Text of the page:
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Authorization is, in government, a statutory provision that obligates funding for a program or agency. An authorization may be effective for one year, a fixed number of years, or an indefinite period. An authorization may be for a definite amount of money or for "such sums as may be necessary."

The formal federal spending process consists of two sequential steps: authorization and then appropriation.[1] At state and local levels, authorization and appropriation are often combined at the beginning of the fiscal year as passage of the annual budget also serves as the appropriation act, though during the year additional authorizations (and appropriations) are commonly made (such as if a new fire station is opened, the government will authorize and appropriate funds to operate it).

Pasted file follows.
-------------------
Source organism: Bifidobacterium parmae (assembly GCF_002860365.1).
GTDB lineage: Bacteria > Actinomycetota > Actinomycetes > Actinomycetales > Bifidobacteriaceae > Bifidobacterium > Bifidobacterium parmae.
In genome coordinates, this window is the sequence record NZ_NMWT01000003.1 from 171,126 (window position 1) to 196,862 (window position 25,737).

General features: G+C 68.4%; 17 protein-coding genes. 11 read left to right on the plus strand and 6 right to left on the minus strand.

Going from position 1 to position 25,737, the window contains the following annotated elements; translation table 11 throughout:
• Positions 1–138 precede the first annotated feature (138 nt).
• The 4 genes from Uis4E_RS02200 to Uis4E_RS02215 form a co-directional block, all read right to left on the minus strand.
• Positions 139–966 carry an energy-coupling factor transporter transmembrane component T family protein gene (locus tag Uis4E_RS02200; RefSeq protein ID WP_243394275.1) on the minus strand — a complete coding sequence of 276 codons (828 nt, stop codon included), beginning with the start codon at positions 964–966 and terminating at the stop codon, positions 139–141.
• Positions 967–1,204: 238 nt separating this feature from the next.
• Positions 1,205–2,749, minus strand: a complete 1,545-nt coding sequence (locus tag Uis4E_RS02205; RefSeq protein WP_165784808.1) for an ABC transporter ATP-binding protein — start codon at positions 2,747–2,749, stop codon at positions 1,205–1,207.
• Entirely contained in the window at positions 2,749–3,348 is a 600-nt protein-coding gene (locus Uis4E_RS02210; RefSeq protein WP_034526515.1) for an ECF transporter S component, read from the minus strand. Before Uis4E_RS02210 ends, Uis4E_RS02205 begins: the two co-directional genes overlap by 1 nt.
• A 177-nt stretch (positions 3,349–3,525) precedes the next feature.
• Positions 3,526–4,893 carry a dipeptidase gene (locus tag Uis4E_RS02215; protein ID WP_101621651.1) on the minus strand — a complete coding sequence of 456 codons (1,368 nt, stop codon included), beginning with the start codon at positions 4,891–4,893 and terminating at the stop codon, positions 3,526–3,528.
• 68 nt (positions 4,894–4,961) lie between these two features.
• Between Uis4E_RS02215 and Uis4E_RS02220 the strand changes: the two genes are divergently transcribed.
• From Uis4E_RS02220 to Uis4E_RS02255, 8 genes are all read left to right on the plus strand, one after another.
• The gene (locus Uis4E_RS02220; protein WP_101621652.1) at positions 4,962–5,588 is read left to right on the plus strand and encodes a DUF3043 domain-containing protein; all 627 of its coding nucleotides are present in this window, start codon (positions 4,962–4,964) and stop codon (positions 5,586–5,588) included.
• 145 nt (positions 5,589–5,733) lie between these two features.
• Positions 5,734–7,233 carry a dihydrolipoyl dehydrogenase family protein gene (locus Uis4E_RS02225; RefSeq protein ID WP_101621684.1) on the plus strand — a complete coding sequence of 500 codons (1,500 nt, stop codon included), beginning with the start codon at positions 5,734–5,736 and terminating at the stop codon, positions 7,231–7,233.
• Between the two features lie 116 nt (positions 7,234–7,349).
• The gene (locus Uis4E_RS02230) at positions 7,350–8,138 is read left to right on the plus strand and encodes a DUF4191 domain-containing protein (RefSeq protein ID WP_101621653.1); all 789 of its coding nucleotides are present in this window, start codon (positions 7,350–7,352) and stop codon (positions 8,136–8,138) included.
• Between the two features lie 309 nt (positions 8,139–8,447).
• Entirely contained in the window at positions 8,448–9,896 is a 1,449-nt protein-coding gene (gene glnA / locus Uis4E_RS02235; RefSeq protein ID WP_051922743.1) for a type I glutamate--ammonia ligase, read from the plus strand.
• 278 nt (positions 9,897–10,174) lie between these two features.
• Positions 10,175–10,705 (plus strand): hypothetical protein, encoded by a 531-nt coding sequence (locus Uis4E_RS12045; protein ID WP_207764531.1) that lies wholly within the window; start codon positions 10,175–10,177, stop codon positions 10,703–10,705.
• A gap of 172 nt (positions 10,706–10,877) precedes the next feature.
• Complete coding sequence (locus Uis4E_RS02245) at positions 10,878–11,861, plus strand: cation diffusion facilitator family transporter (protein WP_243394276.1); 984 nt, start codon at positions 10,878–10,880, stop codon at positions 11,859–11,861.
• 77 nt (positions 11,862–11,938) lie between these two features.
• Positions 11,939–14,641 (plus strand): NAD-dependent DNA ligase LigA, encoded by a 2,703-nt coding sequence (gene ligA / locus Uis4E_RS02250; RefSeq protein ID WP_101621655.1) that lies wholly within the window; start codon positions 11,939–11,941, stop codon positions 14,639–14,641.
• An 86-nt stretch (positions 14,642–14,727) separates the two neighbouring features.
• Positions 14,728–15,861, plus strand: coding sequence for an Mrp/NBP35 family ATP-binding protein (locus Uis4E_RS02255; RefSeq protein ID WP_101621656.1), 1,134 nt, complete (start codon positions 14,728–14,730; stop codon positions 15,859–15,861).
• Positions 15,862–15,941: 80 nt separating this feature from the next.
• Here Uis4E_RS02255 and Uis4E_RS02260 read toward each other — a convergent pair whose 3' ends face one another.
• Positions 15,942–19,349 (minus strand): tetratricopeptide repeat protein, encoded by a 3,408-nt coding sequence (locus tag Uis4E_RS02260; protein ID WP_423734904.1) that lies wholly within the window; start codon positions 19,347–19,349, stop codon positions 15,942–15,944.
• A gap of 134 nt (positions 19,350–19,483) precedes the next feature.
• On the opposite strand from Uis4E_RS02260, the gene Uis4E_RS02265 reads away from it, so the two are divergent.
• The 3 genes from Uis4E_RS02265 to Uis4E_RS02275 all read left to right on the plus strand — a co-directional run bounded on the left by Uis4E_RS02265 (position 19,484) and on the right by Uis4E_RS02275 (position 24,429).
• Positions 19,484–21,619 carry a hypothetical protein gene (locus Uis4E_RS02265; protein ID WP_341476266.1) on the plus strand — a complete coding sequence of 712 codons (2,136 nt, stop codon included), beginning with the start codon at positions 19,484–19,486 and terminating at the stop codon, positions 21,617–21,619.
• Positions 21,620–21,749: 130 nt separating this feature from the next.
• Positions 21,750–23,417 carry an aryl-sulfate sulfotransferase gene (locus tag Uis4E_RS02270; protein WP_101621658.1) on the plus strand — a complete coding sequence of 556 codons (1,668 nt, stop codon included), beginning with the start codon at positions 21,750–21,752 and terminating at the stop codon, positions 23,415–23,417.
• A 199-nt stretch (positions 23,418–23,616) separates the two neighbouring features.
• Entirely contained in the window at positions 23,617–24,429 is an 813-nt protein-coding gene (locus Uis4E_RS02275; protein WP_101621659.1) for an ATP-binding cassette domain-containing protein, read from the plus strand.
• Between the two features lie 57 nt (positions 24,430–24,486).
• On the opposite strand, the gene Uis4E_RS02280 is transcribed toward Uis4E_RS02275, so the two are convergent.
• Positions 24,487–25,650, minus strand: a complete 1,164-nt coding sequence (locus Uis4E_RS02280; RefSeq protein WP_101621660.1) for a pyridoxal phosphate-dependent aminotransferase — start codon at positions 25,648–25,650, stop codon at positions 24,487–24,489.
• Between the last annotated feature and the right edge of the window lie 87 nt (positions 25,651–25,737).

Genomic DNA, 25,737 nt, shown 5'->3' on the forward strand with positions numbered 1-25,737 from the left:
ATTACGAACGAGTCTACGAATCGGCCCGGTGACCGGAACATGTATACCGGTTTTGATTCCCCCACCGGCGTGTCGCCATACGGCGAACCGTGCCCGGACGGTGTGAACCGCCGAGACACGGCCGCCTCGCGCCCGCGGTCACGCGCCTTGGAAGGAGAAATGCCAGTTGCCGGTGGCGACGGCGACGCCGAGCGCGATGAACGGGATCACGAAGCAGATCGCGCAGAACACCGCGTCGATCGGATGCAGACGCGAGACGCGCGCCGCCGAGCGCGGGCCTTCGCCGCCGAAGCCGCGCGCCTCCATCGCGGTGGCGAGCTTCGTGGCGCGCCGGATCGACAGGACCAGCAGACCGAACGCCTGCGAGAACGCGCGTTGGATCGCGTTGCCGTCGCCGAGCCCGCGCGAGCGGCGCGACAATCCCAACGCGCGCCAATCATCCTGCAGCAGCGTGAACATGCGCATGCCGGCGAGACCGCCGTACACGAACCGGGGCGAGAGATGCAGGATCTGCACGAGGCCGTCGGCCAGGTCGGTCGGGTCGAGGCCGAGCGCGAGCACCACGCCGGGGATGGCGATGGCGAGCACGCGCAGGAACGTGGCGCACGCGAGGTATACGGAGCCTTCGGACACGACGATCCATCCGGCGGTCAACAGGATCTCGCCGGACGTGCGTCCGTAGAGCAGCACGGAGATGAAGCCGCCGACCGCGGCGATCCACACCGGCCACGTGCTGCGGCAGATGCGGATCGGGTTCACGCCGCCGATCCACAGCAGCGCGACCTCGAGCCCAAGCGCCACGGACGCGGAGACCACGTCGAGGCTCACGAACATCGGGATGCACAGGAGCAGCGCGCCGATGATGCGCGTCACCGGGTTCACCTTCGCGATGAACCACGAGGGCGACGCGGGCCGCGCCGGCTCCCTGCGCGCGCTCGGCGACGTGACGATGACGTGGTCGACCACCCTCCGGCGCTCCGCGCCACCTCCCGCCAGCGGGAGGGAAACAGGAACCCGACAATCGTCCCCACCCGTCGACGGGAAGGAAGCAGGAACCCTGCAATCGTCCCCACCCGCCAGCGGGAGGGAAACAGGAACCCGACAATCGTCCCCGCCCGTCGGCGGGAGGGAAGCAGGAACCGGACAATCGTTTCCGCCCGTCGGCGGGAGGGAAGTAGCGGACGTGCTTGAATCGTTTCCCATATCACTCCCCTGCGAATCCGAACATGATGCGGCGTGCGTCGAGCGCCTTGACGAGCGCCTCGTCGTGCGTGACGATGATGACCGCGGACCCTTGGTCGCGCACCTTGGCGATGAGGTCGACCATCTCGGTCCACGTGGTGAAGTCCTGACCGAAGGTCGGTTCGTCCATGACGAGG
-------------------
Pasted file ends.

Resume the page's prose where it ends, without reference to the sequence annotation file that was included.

1. [1] US Senate Reference